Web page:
Purpose of Honors Coursework
The Honors coursework (HONRS 120, UNIV 291/292/293) is intentionally designed to give students a greater appreciation of the connectedness of the world in which we live. The mission of the BYU Honors Program is to “broaden and deepen the educational experience of students and faculty, and to develop the intellectual integrity and moral character that define disciple-scholarship, both for the individual and for the learning community.” As such, these courses will both broaden and deepen your education. They will expose you to viewpoints you had not previously considered on deep and abiding questions that define our lives, as these questions are posed by BYU faculty that study them.
HONRS 120 (2 credits)
Honors Intro: Great Questions
This class introduces students to the concept of Great Questions – that is, the overarching questions that drive our search for knowledge. As Dr. Parry, the Honors Program director has said, “Questions, not answers, drive education.”
UNIV 291/292/293 (3 credits)
291: Unexpected Connections: Biology-Letters
292: Unexpected Connections: Physical Science-Global & Cultural Awareness
293: Unexpected Connections: Social Science-Art
The UNIV courses are designed to bring together two professors of different disciplines to teach about a single theme or question. Each one covers two university core requirements. The classes are based around challenging students to think open-mindedly and to overcome ingrained paradigms of thinking.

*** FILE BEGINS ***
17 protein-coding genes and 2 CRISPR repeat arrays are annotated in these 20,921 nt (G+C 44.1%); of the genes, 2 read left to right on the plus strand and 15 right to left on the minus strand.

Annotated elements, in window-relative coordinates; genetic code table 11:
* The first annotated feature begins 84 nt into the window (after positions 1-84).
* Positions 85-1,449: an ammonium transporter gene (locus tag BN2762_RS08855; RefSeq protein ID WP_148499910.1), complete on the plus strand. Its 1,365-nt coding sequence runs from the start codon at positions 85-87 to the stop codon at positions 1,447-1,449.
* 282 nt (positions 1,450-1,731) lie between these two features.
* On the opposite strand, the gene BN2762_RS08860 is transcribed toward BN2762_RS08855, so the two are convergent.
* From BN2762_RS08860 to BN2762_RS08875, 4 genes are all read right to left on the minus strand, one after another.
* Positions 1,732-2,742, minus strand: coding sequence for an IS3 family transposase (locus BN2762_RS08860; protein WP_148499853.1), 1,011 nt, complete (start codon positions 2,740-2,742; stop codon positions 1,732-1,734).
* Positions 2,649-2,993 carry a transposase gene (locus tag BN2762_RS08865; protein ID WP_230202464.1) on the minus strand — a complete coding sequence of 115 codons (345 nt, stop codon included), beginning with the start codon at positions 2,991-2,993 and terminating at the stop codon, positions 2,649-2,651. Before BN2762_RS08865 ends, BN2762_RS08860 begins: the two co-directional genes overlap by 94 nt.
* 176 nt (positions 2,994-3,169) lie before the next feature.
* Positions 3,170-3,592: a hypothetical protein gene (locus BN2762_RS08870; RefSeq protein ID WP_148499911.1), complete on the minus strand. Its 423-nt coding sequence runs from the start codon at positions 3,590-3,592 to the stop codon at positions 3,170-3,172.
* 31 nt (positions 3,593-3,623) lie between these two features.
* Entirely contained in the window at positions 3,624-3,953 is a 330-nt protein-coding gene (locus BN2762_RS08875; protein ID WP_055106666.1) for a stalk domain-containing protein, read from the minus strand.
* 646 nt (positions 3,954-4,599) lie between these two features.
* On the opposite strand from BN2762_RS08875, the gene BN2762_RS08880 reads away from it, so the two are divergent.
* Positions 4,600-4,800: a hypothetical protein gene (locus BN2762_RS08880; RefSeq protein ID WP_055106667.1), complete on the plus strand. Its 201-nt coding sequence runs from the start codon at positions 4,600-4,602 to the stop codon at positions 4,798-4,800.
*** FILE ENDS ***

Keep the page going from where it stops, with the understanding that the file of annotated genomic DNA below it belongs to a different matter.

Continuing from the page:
HONRS 320 (3 credits)
Great Questions Tutorial
HONRS 320 is the capstone to the Honors Program coursework, and provides group and individual instruction in researching and writing the “Great Question Essay.” This essay is multi-disciplinary in its approach to an approved “big or “great” question of the student’s choice. Students enrolled in the course will spend most of their time researching and drafting the essay, but will also meet regularly with the instructor and peers for consultation, advisement and direction. Course instruction focuses early in the semester on developing a great question proposal, the interdisciplinary approach, and understanding the essay genre and style of writing this requirement hopes to foster. The course is designed to facilitate completion of the essay over one semester and is offered during both Fall and Winter.
HONRS 499R (variable hours)
This class is optional to students who might need credtis for time spent on their honors thesis.